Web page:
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The digital camera is the latest evolution in devices that can produce images using light. The very first version of this was the camera obscura, which can be traced back to at least the 16th century. It was simply a room where the only light entering was through a small hole. This produced an image of the world outside on the wall opposite the hole.

The words camera obscura mean "dark room" and even modern day digital cameras have a room inside where the light getting in is carefully controlled, which is why we still call them cameras.

The camera obscura could produce images but it couldn't record them. It wasn't until the early 19th century that we learned how to do that, with chemicals. This led to the second type of camera - the film camera. For over 150 years, this was the mainstay of photography as we know it.

The digital difference

In recent years, digital cameras have outnumbered film cameras. This latest evolution replaces the chemical way of recording images with an electronic, digital method. But, does that make any difference?


The simple answer, unfortunately, is yes and no, which is not very helpful. Perhaps it's more sensible to say that it makes a difference to some aspects of photography, but not others.


The fact that you are recording the picture digitally, rather than chemically, makes no difference at all to the decisions a photographer must make up to the point of actually pressing the shutter. These decisions define a photograph more than anything else about it, They are, where you place the camera, which direction you point it and when you press the shutter. What happens after that is where the differences start to arise.


In a film camera, you would now have a latent image that needed to be kept in total darkness until it could be developed and fixed so the film was no longer sensitive to light. If it was slide or transparency film that would be it. Negative film required a second stage in the darkroom to make a print. Although you could make lots of identical prints, the original slide or negative was absolutely unique. It could only be copied by photographing it, which was never a 100% perfect process.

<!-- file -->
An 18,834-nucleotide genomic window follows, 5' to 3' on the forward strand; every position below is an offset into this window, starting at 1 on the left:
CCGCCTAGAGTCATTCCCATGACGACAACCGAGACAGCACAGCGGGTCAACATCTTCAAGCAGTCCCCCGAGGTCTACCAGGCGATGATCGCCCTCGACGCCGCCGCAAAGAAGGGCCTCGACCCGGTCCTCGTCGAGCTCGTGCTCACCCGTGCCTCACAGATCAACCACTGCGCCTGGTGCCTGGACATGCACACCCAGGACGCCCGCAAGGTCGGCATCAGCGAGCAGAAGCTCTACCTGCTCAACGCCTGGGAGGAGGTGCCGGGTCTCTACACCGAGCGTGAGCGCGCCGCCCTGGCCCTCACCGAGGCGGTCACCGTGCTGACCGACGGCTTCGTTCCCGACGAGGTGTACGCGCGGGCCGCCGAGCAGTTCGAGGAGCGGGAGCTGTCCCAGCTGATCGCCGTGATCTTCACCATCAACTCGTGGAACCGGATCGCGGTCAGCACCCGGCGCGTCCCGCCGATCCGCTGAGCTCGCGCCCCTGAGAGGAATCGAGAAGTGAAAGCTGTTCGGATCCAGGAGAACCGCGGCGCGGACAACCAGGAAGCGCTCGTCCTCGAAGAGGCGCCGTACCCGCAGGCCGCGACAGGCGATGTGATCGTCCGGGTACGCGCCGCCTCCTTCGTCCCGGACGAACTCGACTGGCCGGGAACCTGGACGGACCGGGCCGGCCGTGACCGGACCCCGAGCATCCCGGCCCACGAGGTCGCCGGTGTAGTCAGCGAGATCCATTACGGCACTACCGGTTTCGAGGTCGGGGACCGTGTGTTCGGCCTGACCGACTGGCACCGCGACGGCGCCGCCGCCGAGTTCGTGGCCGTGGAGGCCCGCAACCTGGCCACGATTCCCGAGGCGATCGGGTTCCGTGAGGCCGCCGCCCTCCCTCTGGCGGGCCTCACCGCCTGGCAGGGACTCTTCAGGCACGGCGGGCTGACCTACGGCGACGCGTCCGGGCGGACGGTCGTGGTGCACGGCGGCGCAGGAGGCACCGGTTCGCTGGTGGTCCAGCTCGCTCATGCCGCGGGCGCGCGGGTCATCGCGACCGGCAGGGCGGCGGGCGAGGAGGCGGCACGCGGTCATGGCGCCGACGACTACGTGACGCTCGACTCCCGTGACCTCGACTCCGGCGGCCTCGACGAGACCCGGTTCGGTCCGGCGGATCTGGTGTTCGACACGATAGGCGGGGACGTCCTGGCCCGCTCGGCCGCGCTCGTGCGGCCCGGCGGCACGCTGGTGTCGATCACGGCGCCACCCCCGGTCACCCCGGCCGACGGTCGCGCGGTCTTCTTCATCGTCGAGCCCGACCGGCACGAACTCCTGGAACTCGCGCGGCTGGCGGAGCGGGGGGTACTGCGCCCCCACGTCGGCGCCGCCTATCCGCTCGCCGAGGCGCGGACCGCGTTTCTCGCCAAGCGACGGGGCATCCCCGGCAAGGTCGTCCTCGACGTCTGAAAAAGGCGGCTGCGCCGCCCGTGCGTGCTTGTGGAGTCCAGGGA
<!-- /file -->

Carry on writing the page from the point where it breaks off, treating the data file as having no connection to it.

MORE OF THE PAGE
Digital images are different, totally different. They are, in fact, a list of numbers that describe the colour of each picture element (pixel) in the image. They require a computer running a display program that can translate those numbers back into colours in order to see the picture. Most digital cameras can do this, which is why the most obvious difference in digital cameras is that you can see the picture you have just taken on the camera.


The consequences of recording an image as numbers, or digits, goes far beyond just being able to see them instantly on your camera. For one thing you can copy them - perfectly. This means making an exact copy in a way that could never be possible with film. It means that a digital image is not unique (and therefore precious and vulnerable) in the way that film was, as long as you have made a copy of it, because the copies are perfect.


The fact that you need a computer program to even see a digital image is their biggest drawback. However, in many parts of the world, home computers are becoming so popular that, in some places, this problem is minimal. It is probably the case that the popularity of digital cameras is directly related to the rise in the use of home computers more than any other factor.


The "drawback" of needing a computer is actually a blessing in disguise. Once the image is in the computer then not only can it be viewed, printed or sent, almost instantly, anywhere in the world, but it can also be changed. After all, the image itself is just numbers. This is meat and drink to a computer and just about any way you can think of to alter a photograph is possible.


This goes way beyond anything that was ever possible with film. For example, lens distortion was something you were just stuck with on film, but in a digital photograph, it can easily be removed with a click of the mouse button. Of course, these are just technical differences, the change that matters is the way all this affects people, in this case, photographers.


Since the invention of the "Box Brownie" there have been 3 different types of camera user. There are snapshot photographers who simply want to press the button and let someone (or something) else to do the rest. At the other end of the scale are professional photographers who demand maximum quality, speed and reliability from their equipment.


Between these two groups there are, for want of a better word, amateur photographers. There people generally have the same needs as pros but, because they are not being paid for their work are often limited in what they can do by financial considerations. The actual change that digital photography brings about is very different for these three groups and the reason has to do with money.